Multiple Sclerosis Background
Multiple sclerosis (MS) affects an estimated 400,000 patients in the United States and 2.5 million worldwide. MS is the most common disease of the central nervous system in young adults with diagnosis generally occurring between the ages of 20 and 40. In 2007, a study estimated the total annual economic cost of MS in the United States alone was $12.5 billion. MS is a debilitating disease with multiple symptoms. Many of the symptoms are difficult to treat with traditional medical care.
CBTs and MS:
A number of studies have indicated that cannabinoids have efficacy in treating MS. “We conclude that this CBM [cannabis-based medicine] may represent a useful new agent for treatment of the symptomatic relief of spasticity in MS.” Christine Collin, MD, Senior Consultant in Neuro-rehabilitation at the Royal Berkshire and Battle Hospitals, et al.,Randomized Controlled Trial of Cannabis-Based Medicine in Spasticity Caused by Multiple Sclerosis,” published in the Mar. 2007 European Journal of Neurology.
Americans For Safe Access (ASA), Medical Cannabis and Multiple Sclerosis,[d1]
Many of the symptoms of MS have been shown to be relieved by utilizing CBTs(cannabinoid based therapeutics) including spasticity, pain, immune function and bladder incontinence. Therefore, it is not surprising that reports show nearly one in two MS patients report using cannabis or CBTs therapeutically.
One of the most common symptoms of MS is spasticity with an estimated 84% of patients reporting symptoms. Spasticity can be debilitating and is difficult to treat. However, cannabis has been shown to reduce spasticity in multiple studies. For example, Christine Collin, MD, Senior Consultant in Neuro-rehabilitation at the Royal Berkshire and Battle Hospitals reported in The European Journal of Neurology “We conclude that this CBM [cannabis-based medicine] may represent a useful new agent for treatment of the symptomatic relief of spasticity in MS.” The investigators reported “smoked cannabis was superior to placebo in reducing spasticity and pain in patients with multiple sclerosis and provided some benefit beyond currently prescribed treatment.”.
CBTs have been shown to relieve additional symptoms of MS beyond spasticity in clinical trials (including pain). In 2006, researchers followed 167 MS patients for 43 days and reported that use of whole plant cannabinoid extracts relieved symptoms of pain, spasticity and bladder incontinence. (19) Furthermore, oral cannabis was found to modify immune function in MS patients with researchers reporting “These results suggest pro-inflammatory disease-modifying potential of cannabinoids [for] MS”.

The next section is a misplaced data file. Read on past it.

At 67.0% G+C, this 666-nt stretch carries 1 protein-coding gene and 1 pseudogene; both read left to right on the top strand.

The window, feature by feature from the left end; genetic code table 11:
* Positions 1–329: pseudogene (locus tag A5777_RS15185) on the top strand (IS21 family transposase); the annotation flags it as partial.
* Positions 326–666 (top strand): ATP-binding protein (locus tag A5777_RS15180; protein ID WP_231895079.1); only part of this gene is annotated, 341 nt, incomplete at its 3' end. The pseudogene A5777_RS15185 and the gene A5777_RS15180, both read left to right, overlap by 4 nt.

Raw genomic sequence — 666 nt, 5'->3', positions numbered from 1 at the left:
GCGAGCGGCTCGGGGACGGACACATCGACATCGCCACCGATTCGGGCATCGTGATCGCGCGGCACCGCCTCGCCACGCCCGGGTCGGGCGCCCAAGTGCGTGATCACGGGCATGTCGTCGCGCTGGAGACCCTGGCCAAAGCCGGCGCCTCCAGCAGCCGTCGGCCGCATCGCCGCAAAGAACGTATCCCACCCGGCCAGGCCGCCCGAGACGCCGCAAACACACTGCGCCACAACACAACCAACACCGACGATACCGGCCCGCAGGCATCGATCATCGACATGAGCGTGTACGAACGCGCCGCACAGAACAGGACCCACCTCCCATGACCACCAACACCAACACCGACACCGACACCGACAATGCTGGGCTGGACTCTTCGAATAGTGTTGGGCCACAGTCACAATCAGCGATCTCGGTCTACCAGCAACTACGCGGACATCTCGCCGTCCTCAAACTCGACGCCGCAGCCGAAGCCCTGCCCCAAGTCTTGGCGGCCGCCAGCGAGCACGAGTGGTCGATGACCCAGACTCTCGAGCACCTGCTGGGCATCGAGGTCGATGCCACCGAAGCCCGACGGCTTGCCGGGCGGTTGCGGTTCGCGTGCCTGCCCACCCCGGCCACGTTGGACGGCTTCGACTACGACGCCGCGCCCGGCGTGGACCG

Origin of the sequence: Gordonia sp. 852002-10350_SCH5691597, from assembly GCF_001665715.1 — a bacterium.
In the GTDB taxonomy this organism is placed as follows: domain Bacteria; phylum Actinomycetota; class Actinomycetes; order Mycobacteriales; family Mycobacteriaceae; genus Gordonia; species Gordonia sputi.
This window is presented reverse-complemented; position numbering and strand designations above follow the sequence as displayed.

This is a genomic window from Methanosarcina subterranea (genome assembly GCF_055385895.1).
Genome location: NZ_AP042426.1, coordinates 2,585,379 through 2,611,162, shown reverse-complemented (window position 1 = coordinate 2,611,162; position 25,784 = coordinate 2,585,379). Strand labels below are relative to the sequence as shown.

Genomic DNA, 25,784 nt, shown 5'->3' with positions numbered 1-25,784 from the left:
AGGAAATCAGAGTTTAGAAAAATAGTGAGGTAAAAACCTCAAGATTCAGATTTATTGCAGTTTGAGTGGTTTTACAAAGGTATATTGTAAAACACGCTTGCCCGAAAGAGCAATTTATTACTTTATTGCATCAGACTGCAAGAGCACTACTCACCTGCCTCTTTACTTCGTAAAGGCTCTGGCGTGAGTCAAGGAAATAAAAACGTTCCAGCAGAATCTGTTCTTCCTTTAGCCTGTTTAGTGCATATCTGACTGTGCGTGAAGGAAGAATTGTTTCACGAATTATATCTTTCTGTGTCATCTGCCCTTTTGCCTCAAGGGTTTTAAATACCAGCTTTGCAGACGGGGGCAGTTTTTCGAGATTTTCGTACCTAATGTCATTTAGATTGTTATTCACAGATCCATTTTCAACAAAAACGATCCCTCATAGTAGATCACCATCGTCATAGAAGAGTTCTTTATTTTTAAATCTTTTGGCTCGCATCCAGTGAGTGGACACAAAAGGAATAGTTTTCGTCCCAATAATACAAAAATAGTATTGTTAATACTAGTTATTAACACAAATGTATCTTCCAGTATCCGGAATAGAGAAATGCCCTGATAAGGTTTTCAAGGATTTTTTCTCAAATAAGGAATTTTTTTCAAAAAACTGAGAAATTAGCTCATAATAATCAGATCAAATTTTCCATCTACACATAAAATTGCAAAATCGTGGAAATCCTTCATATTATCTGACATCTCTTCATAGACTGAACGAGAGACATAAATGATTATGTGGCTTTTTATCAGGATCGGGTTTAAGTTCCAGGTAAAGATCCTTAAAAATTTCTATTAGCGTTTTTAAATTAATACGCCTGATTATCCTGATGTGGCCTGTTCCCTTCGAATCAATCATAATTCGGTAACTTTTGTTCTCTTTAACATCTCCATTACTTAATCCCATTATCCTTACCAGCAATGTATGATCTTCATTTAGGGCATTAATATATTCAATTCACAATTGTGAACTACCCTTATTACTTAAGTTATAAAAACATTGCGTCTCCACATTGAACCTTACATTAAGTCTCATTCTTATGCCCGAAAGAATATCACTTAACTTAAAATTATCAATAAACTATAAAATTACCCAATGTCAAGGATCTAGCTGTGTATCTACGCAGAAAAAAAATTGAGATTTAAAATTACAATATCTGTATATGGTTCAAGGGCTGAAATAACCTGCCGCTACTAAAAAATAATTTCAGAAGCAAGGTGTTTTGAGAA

Research suggests cannabinoids might aid in halting MS progression along with providing symptom control. In 2003, utilizing a mouse model and a synthetic cannabinoid researchers reported the cannabinoid provided significant neuroprotection. Researchers in the study concluded “cannabis may also slow the neurodegenerative processes that ultimately lead to chronic disability in multiple sclerosis and probably other disease.” (16) This research was repeated in 2012 utilizing a different cannabinoid yet finding similar results. Researchers from that study concluded “the treatment of EAE mice with the cannabinoid agonist WIN55,512-2 reduced their neurological disability and the progression of the disease.” This data suggest CBTs could be utilized to protect against disease progression in MS.
In recent years, many countries including Canada, Denmark, Germany, Spain and the United Kingdom have approved the prescription use of plant cannabis extracts to treat symptoms of multiple sclerosis. In the United States some states approve cannabis use with no standardization of cannabis products or CBTs. In the United States many MS patients self-medicate with cannabis with very limited controls on the quality of the CBT. This carries risk including patients receiving cannabis which may contain the wrong cannabinoids and hence not being effective in mitigating their symptoms. Patients using non-standardized CBTs also make it difficult to enable broad clinical research.
In the last decade, the results of improved symptom management of MS using CBTs has been promising; but by understanding the genome and environmental factors that affect the plant further, researchers can begin to expand their understanding of the potential therapeutic compounds found in cannabis. By understanding the source of the cannabinoid variation and mechanism of action, Verda Bio can begin to tailor CBTs to better meet the needs of patients. Verda Bio is creating CBTs that will provide consistent cannabinoid therapies to MS patients.
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